From purpose + -ive. Compare purpositive.
purposive (comparative more purposive, superlative most purposive)
- Serving a particular purpose; adapted to a given purpose, especially through natural evolution. [from 19th c.]
- Done or performed with a conscious purpose or intent. [from 19th c.]
- 2002, Colin Jones, The Great Nation, Penguin 2003, p. 191:
- Other ecclesiastics [...] were similarly accepting of a space for purposive and beneficent human action and betterment in a disenchanted world.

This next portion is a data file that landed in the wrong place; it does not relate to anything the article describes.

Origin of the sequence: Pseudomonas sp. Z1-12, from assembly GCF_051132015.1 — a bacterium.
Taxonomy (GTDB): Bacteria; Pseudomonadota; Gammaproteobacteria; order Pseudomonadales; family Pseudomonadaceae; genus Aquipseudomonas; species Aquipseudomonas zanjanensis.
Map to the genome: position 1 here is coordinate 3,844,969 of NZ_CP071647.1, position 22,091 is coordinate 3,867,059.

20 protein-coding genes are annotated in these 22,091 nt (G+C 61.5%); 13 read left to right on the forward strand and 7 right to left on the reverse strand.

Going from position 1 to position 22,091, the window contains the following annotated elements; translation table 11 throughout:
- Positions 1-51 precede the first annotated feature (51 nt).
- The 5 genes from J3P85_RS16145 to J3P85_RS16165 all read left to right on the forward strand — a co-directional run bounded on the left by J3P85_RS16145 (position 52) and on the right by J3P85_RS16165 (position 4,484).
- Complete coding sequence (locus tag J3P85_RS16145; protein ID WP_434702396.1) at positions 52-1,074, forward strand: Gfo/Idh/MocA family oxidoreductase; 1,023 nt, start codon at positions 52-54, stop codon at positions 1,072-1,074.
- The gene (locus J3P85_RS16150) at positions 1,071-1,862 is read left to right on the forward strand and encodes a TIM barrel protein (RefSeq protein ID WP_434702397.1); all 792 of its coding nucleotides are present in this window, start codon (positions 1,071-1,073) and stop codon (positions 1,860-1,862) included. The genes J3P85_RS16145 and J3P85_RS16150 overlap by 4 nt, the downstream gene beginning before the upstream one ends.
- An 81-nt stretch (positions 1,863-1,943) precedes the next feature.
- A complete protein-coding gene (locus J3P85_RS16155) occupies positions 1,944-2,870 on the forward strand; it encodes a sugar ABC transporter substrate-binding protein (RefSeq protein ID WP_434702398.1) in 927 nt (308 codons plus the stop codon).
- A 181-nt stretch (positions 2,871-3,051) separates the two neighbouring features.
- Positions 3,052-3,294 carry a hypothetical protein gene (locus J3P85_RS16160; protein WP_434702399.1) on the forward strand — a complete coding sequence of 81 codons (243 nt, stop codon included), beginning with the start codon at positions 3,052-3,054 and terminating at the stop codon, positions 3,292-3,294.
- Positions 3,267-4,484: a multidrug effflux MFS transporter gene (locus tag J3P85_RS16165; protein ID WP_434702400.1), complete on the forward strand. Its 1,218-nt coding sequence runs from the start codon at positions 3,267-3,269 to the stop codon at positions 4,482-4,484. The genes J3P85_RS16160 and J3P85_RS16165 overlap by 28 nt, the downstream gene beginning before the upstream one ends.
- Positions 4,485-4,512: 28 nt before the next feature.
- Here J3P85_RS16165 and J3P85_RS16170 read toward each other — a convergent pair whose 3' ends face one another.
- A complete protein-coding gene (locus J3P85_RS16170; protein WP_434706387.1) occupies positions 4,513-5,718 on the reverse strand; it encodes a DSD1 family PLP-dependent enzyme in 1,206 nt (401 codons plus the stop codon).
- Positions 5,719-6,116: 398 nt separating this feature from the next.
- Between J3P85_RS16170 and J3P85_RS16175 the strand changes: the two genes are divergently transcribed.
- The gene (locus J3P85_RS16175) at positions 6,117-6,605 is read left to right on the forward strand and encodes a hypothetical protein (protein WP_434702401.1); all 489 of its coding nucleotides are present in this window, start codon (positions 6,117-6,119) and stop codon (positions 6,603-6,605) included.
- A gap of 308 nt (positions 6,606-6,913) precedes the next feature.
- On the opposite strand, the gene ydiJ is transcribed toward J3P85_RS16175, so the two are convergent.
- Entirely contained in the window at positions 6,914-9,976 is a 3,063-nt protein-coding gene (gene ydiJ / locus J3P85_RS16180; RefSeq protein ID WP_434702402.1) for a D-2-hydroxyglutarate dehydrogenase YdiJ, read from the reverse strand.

- (psychology) Pertaining to purpose, as reflected in behaviour or mental activity. [from 19th c.]
- Pertaining to or demonstrating purpose. [from 19th c.]
- 1971, Keith Thomas, Religion and the Decline of Magic, Folio Society 2012, p. 78:
- The world was generally agreed to be a purposive one, responsive to the wishes of its Creator […].
- Possessed of a firm purpose; determined, resolute. [from 20th c.]
- (grammar) Of a clause or conjunction: expressing purpose. [from 20th c.]
- Objects: behavior, action, interpretation, sample, etc.
expressing purpose (grammar)